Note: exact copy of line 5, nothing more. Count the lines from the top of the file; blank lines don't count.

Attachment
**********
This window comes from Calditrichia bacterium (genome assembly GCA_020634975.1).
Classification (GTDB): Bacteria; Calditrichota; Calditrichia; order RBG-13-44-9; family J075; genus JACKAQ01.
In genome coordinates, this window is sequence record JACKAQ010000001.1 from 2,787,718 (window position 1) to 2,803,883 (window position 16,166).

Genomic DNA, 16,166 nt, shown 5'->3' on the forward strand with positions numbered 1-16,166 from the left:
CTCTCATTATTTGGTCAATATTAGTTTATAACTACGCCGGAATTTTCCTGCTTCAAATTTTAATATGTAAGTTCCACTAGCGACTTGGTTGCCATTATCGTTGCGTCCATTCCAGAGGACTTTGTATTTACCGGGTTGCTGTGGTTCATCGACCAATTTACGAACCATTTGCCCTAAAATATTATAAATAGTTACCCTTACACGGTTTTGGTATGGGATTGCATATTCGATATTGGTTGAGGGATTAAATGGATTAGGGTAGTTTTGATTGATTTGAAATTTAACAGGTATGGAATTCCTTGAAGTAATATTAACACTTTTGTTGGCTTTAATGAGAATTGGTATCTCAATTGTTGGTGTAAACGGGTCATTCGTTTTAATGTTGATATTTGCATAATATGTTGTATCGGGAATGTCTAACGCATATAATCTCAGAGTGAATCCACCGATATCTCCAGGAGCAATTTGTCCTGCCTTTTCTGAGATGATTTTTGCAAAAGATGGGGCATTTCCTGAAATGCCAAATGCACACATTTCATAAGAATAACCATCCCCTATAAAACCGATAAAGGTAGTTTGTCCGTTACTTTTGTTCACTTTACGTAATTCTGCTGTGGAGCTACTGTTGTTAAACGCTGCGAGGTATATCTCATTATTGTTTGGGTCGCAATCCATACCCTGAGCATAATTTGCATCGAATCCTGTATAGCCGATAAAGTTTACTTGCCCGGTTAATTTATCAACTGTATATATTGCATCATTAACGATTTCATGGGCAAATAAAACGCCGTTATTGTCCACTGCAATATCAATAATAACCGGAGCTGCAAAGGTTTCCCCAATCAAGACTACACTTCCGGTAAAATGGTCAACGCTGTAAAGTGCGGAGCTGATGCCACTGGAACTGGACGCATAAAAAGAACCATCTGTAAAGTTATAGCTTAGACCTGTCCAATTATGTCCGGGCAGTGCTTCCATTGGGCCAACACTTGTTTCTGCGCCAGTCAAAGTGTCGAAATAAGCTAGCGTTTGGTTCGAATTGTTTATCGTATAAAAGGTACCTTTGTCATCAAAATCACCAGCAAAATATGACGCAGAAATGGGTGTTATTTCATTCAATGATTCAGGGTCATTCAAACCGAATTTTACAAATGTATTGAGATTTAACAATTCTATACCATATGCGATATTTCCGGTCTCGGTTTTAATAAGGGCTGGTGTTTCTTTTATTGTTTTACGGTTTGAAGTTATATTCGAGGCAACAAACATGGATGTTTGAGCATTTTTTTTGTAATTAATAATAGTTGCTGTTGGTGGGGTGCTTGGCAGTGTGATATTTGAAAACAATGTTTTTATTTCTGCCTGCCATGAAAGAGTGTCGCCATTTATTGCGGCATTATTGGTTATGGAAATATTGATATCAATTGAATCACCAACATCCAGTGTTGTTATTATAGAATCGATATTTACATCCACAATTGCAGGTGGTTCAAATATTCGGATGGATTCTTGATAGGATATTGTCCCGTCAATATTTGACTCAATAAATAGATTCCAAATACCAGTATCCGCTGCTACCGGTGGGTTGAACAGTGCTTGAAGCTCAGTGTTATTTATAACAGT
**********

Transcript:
CTCTCATTATTTGGTCAATATTAGTTTATAACTACGCCGGAATTTTCCTGCTTCAAATTTTAATATGTAAGTTCCACTAGCGACTTGGTTGCCATTATCGTTGCGTCCATTCCAGAGGACTTTGTATTTACCGGGTTGCTGTGGTTCATCGACCAATTTACGAACCATTTGCCCTAAAATATTATAAATAGTTACCCTTACACGGTTTTGGTATGGGATTGCATATTCGATATTGGTTGAGGGATTAAATGGATTAGGGTAGTTTTGATTGATTTGAAATTTAACAGGTATGGAATTCCTTGAAGTAATATTAACACTTTTGTTGGCTTTAATGAGAATTGGTATCTCAATTGTTGGTGTAAACGGGTCATTCGTTTTAATGTTGATATTTGCATAATATGTTGTATCGGGAATGTCTAACGCATATAATCTCAGAGTGAATCCACCGATATCTCCAGGAGCAATTTGTCCTGCCTTTTCTGAGATGATTTTTGCAAAAGATGGGGCATTTCCTGAAATGCCAAATGCACACATTTCATAAGAATAACCATCCCCTATAAAACCGATAAAGGTAGTTTGTCCGTTACTTTTGTTCACTTTACGTAATTCTGCTGTGGAGCTACTGTTGTTAAACGCTGCGAGGTATATCTCATTATTGTTTGGGTCGCAATCCATACCCTGAGCATAATTTGCATCGAATCCTGTATAGCCGATAAAGTTTACTTGCCCGGTTAATTTATCAACTGTATATATTGCATCATTAACGATTTCATGGGCAAATAAAACGCCGTTATTGTCCACTGCAATATCAATAATAACCGGAGCTGCAAAGGTTTCCCCAATCAAGACTACACTTCCGGTAAAATGGTCAACGCTGTAAAGTGCGGAGCTGATGCCACTGGAACTGGACGCATAAAAAGAACCATCTGTAAAGTTATAGCTTAGACCTGTCCAATTATGTCCGGGCAGTGCTTCCATTGGGCCAACACTTGTTTCTGCGCCAGTCAAAGTGTCGAAATAAGCTAGCGTTTGGTTCGAATTGTTTATCGTATAAAAGGTACCTTTGTCATCAAAATCACCAGCAAAATATGACGCAGAAATGGGTGTTATTTCATTCAATGATTCAGGGTCATTCAAACCGAATTTTACAAATGTATTGAGATTTAACAATTCTATACCATATGCGATATTTCCGGTCTCGGTTTTAATAAGGGCTGGTGTTTCTTTTATTGTTTTACGGTTTGAAGTTATATTCGAGGCAACAAACATGGATGTTTGAGCATTTTTTTTGTAATTAATAATAGTTGCTGTTGGTGGGGTGCTTGGCAGTGTGATATTTGAAAACAATGTTTTTATTTCTGCCTGCCATGAAAGAGTGTCGCCATTTATTGCGGCATTATTGGTTATGGAAATATTGATATCAATTGAATCACCAACATCCAGTGTTGTTATTATAGAATCGATATTTACATCCACAATTGCAGGTGGTTCAAATATTCGGATGGATTCTTGATAGGATATTGTCCCGTCAATATTTGACTCAATAAATAGATTCCAAATACCAGTATCCGCTGCTACCGGTGGGTTGAACAGTGCTTGAAGCTCAGTGTTATTTATAACAGT